Washington D.C. once known as chocolate city because of its large population of African Americans is losing that title.
In the last decade, the number of African Americans living in the District declined by 11 percent, according to statistics released by the U.S. Census Bureau and the white population jumped by 31 percent in the past decade, bringing debate over gentrification, where wealthier, mostly whites have a acquired property in the city, and working class, mostly blacks are being pushed out.
And the increase of the affluent population has made low-income residents, mostly blacks who rent, nervous. According to the Brookings Institution about 38 percent of blacks were homeowners in 2009, compared with 56 percent of whites. Some of the poorer residents see revitalization as code for efforts to drive them out, and the new efforts being made by city leaders to build dog parks and streetcar lanes as efforts by well to do whites to re-arrange spending priorities to suit themselves.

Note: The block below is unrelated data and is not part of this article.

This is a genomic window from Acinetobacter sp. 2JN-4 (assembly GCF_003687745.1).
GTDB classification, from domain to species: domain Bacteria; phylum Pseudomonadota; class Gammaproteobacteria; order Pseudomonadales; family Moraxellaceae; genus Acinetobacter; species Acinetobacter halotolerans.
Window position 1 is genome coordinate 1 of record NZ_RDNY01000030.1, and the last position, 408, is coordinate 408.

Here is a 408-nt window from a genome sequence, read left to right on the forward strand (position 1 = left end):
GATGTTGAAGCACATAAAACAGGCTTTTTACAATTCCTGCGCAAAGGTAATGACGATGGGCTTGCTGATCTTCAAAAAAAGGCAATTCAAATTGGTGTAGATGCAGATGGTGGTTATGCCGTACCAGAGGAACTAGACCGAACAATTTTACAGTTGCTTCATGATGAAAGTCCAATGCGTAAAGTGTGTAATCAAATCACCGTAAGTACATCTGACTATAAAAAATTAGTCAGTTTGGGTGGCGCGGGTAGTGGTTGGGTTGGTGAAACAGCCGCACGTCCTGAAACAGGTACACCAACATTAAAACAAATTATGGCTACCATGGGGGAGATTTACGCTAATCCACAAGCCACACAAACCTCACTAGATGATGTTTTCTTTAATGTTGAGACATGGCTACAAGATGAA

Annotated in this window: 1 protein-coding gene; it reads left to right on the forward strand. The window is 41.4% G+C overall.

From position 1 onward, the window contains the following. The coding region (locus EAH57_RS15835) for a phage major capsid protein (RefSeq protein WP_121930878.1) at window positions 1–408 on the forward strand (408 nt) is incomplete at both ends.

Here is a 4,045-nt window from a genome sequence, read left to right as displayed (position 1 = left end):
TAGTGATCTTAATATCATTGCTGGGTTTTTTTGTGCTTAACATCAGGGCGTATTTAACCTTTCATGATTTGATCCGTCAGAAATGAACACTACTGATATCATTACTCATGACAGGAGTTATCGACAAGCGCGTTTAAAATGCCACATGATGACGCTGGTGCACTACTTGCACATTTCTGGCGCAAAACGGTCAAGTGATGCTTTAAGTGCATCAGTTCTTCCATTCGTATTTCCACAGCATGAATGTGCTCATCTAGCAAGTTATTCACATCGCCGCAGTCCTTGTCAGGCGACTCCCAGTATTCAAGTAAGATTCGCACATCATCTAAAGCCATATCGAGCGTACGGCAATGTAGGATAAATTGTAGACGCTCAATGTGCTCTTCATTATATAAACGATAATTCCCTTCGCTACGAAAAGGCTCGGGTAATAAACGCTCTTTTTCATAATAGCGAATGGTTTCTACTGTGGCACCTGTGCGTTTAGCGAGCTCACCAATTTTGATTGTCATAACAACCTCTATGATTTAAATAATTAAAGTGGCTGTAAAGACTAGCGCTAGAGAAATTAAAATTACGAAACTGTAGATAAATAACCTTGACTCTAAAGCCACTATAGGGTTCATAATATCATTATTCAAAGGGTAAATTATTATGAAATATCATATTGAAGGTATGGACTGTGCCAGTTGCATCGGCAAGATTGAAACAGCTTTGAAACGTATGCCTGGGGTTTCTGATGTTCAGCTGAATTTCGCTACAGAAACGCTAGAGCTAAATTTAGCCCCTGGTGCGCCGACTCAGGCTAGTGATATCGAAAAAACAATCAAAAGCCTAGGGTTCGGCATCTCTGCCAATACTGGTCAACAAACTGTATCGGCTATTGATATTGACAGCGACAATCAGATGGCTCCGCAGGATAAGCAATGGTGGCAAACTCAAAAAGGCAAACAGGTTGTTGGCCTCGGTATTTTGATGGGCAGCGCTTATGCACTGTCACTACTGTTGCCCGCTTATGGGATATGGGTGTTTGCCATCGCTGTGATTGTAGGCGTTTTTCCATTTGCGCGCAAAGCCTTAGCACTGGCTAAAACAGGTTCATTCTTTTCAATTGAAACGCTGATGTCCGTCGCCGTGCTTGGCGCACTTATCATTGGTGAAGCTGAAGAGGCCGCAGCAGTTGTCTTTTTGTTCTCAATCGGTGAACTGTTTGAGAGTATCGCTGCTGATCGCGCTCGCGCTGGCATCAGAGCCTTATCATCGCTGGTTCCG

Many prominent black leaders argue that the city is more diverse than ever, with more to do, and less crime and a bigger tax base.
Because of the city’s demographic changes, many people are pointing to gentrification as the reason why crime has decreased over the past decade in Washington D.C. saying violent crime tends to be higher in poorer neighborhoods, and since the poorer community is leaving, the demographic changes have left D.C. a wealthier city with less crime.
City law requires developers to set aside a portion of new residential space for lower-income people. Still many experts believe in another decade there will be an even greater change in the nations capitol with even fewer blacks than there are now.